Louise knows she’ll cry again when she sees Brently’s corpse. His hands were tender, and he always looked at her lovingly. But then she imagines the years ahead, which belong only to her now, and spreads her arms out joyfully with anticipation. She will be free, on her own without anyone to oppress her. She thinks that all women and men oppress one another even if they do it out of kindness. Louise knows that she often felt love for Brently but tells herself that none of that matters anymore. She feels ecstatic with her newfound sense of independence.
In a 2000 article in the Harvard Journal of Law & Public Policy titled “The Right to Assisted Suicide and Euthanasia,” Gorsuch’s writing aligns closely with a 1985 Duquesne Law Review article about euthanasia in colonial America. Gorsuch describes laws in colonial Virginia, Massachusetts, Rhode Island, South Carolina, North Carolina and Pennsylvania in the same order and with similar quotations as the Duquesne article. But Gorsuch never cites the article in that passage, instead only repeating the same sources that it relied on.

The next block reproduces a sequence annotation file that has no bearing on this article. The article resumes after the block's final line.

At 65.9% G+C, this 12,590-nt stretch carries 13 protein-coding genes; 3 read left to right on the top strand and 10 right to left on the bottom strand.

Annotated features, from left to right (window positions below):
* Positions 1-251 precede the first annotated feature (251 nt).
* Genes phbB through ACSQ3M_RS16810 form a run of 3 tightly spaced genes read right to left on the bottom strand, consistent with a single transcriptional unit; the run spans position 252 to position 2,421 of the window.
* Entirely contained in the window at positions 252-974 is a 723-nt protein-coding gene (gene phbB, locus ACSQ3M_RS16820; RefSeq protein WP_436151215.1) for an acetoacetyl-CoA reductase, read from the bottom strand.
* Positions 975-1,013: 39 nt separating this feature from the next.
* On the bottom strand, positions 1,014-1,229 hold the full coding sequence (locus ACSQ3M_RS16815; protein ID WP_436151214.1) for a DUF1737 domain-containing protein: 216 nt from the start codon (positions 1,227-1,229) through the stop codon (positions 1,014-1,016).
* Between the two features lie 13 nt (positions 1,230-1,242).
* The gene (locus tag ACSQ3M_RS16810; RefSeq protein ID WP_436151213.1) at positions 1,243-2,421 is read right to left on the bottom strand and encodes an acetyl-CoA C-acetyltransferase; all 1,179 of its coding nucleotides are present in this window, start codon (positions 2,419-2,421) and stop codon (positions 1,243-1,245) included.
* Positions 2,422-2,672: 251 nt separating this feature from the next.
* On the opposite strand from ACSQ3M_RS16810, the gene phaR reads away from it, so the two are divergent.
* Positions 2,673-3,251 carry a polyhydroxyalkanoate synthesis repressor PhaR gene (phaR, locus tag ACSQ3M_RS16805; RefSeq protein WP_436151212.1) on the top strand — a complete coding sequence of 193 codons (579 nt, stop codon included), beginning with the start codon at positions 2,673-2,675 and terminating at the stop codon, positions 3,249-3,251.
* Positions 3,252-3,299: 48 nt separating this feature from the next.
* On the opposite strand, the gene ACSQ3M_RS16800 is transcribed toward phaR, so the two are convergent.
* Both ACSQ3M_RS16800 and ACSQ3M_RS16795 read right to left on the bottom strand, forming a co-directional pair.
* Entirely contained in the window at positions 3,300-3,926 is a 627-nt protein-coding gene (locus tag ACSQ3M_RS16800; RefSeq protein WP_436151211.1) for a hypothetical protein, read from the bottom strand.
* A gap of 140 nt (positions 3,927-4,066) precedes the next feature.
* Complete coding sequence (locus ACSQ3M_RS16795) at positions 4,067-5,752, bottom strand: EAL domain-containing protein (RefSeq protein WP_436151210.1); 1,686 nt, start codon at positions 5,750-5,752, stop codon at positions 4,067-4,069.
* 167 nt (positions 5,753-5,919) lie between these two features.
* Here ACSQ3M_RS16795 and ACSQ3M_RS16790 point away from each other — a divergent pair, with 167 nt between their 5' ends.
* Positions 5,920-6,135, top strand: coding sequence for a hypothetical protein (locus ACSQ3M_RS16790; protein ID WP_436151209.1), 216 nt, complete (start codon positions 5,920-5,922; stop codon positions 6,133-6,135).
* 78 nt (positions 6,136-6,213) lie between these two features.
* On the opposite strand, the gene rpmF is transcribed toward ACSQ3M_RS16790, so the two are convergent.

Oxford's academic guidance for plagiarism states that “paraphrasing the work of others by altering a few words and changing their order, or by closely following the structure of their argument, is plagiarism if you do not give due acknowledgement to the author whose work you are using.”